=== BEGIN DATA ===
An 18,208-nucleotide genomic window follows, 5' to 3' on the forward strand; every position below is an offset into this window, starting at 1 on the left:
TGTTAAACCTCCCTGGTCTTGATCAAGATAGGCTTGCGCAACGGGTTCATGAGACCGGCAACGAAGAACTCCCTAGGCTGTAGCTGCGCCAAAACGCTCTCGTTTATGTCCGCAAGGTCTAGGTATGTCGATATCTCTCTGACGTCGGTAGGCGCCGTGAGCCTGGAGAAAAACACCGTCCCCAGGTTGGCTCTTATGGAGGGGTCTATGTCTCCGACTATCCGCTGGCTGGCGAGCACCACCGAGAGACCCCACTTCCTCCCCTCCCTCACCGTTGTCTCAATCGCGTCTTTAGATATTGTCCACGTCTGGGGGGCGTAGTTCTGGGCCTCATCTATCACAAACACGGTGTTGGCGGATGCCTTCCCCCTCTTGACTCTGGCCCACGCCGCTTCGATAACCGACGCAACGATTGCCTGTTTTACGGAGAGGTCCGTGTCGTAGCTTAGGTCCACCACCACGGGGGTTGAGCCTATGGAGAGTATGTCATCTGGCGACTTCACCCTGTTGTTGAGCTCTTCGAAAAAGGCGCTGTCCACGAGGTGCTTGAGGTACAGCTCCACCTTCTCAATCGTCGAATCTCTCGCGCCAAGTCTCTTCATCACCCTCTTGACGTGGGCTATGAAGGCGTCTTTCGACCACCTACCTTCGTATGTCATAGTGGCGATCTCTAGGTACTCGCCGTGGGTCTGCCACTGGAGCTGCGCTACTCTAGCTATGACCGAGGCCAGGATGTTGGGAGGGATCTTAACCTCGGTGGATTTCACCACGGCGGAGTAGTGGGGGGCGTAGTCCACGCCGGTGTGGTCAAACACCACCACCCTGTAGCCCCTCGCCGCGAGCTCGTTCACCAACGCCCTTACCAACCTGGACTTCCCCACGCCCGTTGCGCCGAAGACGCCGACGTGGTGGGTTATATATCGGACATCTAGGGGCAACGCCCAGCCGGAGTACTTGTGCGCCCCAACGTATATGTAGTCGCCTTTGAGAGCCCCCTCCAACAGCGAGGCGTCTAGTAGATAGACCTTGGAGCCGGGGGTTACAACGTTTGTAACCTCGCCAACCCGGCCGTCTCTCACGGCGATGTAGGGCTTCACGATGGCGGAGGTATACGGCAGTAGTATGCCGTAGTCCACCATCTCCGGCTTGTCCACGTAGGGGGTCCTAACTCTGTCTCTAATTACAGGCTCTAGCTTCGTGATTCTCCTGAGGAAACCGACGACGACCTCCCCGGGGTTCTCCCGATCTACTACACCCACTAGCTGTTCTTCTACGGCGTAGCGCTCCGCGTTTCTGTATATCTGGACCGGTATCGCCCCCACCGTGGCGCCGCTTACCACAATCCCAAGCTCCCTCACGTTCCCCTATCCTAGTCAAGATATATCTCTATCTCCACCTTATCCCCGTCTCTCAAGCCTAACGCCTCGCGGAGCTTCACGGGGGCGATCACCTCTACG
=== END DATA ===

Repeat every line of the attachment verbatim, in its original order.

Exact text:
An 18,208-nucleotide genomic window follows, 5' to 3' on the forward strand; every position below is an offset into this window, starting at 1 on the left:
TGTTAAACCTCCCTGGTCTTGATCAAGATAGGCTTGCGCAACGGGTTCATGAGACCGGCAACGAAGAACTCCCTAGGCTGTAGCTGCGCCAAAACGCTCTCGTTTATGTCCGCAAGGTCTAGGTATGTCGATATCTCTCTGACGTCGGTAGGCGCCGTGAGCCTGGAGAAAAACACCGTCCCCAGGTTGGCTCTTATGGAGGGGTCTATGTCTCCGACTATCCGCTGGCTGGCGAGCACCACCGAGAGACCCCACTTCCTCCCCTCCCTCACCGTTGTCTCAATCGCGTCTTTAGATATTGTCCACGTCTGGGGGGCGTAGTTCTGGGCCTCATCTATCACAAACACGGTGTTGGCGGATGCCTTCCCCCTCTTGACTCTGGCCCACGCCGCTTCGATAACCGACGCAACGATTGCCTGTTTTACGGAGAGGTCCGTGTCGTAGCTTAGGTCCACCACCACGGGGGTTGAGCCTATGGAGAGTATGTCATCTGGCGACTTCACCCTGTTGTTGAGCTCTTCGAAAAAGGCGCTGTCCACGAGGTGCTTGAGGTACAGCTCCACCTTCTCAATCGTCGAATCTCTCGCGCCAAGTCTCTTCATCACCCTCTTGACGTGGGCTATGAAGGCGTCTTTCGACCACCTACCTTCGTATGTCATAGTGGCGATCTCTAGGTACTCGCCGTGGGTCTGCCACTGGAGCTGCGCTACTCTAGCTATGACCGAGGCCAGGATGTTGGGAGGGATCTTAACCTCGGTGGATTTCACCACGGCGGAGTAGTGGGGGGCGTAGTCCACGCCGGTGTGGTCAAACACCACCACCCTGTAGCCCCTCGCCGCGAGCTCGTTCACCAACGCCCTTACCAACCTGGACTTCCCCACGCCCGTTGCGCCGAAGACGCCGACGTGGTGGGTTATATATCGGACATCTAGGGGCAACGCCCAGCCGGAGTACTTGTGCGCCCCAACGTATATGTAGTCGCCTTTGAGAGCCCCCTCCAACAGCGAGGCGTCTAGTAGATAGACCTTGGAGCCGGGGGTTACAACGTTTGTAACCTCGCCAACCCGGCCGTCTCTCACGGCGATGTAGGGCTTCACGATGGCGGAGGTATACGGCAGTAGTATGCCGTAGTCCACCATCTCCGGCTTGTCCACGTAGGGGGTCCTAACTCTGTCTCTAATTACAGGCTCTAGCTTCGTGATTCTCCTGAGGAAACCGACGACGACCTCCCCGGGGTTCTCCCGATCTACTACACCCACTAGCTGTTCTTCTACGGCGTAGCGCTCCGCGTTTCTGTATATCTGGACCGGTATCGCCCCCACCGTGGCGCCGCTTACCACAATCCCAAGCTCCCTCACGTTCCCCTATCCTAGTCAAGATATATCTCTATCTCCACCTTATCCCCGTCTCTCAAGCCTAACGCCTCGCGGAGCTTCACGGGGGCGATCACCTCTACG